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How to Keep Your New Puppy from Nipping and Mouthing


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Aside from potty training, nipping and mouthing is one of the most common questions dog trainers are asked by new puppy parents. The behavior may seem cute at first, but those tiny puppy teeth can be pretty sharp. We asked Erika Gonzalez, professional dog trainer, behavior consultant, dog lifestyle expert, and founder of From Dusk Till Dog, for some tips on how to redirect your puppy whenever they try nipping at you. The following 3 steps will help keep your puppy happy and you and your family free of chomps.

Step 1: Be prepared

The first step in managing your puppy’s nipping and mouthing is to prepare to face it head-on. When puppies begin teething, nipping is an inevitability. There’s plenty you can do to redirect it, though. Start by placing “treat stations” around the house so that you can easily access them no matter where you and your puppy are. They can be treats stored in Tupperware, mason jars, or just in drawers. You can also use novelty toys. The goal is for you to be able to reach them without having to get up much, that way your puppy can easily associate them with the behavior.  Don’t let your puppy play or interact with these treats during any other time except for when you’re redirecting them from nipping. These are supposed to be special treats that teach your puppy not to engage in nipping behavior.

Step 2: Know how to respond

As we’ve already established, nipping is inevitable. You’re going to get a few teeth marks along with your new puppy. There’s no need to yell, shout, or use any sort of negative reinforcement, though. Quite the opposite, actually. If your puppy starts chewing on you, remember that less is more. Calmly redirect them to one of your nearby toys or treats so you flip their switch to “work mode” and give them a more productive outlet for their teething. This teaches them the proper behavior for when they start to get that itch in their gums. If your puppy starts nipping and you find yourself too far from a treat station (it’s okay, it happens), then don’t panic. In fact, don’t do anything at all. Become the most boring person in the world so your puppy loses interest. Stop talking, touching, looking at, or playing with your puppy or giving them attention of any kind. Stand still and act like a statue. As soon as your puppy stops nipping, redirect them to a toy or activity instead or use food to switch them to a positive behavior like doing a trick.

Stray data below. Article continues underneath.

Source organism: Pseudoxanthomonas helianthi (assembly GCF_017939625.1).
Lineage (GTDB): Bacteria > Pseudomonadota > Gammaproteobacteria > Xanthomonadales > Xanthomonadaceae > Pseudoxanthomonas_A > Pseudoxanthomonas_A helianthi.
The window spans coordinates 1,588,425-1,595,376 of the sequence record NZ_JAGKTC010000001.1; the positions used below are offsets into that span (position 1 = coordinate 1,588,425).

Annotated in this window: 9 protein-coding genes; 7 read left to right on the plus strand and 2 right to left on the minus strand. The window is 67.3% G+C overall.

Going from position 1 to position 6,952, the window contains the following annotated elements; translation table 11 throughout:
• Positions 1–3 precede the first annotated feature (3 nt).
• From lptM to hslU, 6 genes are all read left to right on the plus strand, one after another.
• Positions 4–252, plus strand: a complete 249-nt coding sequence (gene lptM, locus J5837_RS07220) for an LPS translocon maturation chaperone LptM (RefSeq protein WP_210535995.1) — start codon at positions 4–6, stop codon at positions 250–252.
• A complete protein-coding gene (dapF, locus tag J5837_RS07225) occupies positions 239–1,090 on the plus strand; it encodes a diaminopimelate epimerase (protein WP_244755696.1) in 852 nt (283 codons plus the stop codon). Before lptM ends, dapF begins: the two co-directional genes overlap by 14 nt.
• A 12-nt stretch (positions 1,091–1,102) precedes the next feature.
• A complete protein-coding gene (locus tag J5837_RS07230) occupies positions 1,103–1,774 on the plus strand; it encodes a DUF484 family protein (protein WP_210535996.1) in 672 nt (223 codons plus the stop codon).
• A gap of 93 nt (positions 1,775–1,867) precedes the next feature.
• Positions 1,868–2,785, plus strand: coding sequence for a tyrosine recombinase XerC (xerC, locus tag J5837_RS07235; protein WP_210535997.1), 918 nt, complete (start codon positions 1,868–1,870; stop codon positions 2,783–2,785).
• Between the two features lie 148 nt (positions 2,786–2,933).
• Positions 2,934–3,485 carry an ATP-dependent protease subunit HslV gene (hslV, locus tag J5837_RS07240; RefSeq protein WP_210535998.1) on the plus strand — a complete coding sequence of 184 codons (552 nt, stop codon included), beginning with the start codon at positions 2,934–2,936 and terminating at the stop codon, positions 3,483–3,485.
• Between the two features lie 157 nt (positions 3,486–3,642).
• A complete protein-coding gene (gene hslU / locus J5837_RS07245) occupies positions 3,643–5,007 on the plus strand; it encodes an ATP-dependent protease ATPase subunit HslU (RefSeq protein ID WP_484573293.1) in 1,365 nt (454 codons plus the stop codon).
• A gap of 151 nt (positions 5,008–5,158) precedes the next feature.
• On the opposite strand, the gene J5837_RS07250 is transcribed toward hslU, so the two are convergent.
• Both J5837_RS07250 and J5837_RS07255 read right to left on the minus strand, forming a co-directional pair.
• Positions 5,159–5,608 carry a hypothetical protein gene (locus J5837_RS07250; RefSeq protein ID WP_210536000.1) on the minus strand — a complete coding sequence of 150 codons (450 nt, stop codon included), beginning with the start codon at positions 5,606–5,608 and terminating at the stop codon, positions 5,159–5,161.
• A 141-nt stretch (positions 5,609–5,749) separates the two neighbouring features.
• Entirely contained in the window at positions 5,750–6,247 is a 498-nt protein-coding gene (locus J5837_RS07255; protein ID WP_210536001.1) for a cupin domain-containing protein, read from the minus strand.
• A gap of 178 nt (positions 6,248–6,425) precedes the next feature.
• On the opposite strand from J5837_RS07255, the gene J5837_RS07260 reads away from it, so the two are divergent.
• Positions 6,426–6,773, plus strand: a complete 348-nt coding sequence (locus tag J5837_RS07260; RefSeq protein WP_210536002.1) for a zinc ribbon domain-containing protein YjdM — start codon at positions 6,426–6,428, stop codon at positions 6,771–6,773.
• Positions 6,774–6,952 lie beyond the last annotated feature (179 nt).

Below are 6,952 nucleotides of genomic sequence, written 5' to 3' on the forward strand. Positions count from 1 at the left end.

Step 3: Use proper management

You can’t always be around to supervise your puppy. That’s why you should set up “success stations” to put them in so they don’t need a close eye on them. It can be a crate, a playpen, or any gated off puppy-proofed area. It should be somewhere you can place your puppy without having to worry about them getting into any trouble. Whenever you’re cooking, cleaning, resting, or otherwise too busy to keep an eye on them, put them in their success station with an activity like a food or puzzle toy. Another great management tool to use if you have small children around the house is to keep your puppy on a dragline to wear around the house. This is just a cheaper leash that you don’t mind getting chewed up or dirtied up. This way, if your puppy starts getting too mouthy with your kids you can grab the leash and gently lead them back to their success station. 

Wrapping up

The more you prepare and manage, the less likely puppy nipping will occur (and the less your puppy will rehearse these unwanted behaviors). Nipping is completely normal, but you can do a little prepwork to get through this mouthy period unscathed. Just remember to:
  • Have toys chews and treats nearby at all times
  • Know how to respond when nipping does happen
  • Use proper management wherever possible
Your puppy will most likely grow out of this stage on their own, but if you stay consistent with these tips and reinforce good behaviors you’ll get there sooner rather than later. You can watch the full video below:
BONUS puppy checklist included in download. For more tips, check out our guide to how to start training and socializing your new puppy.

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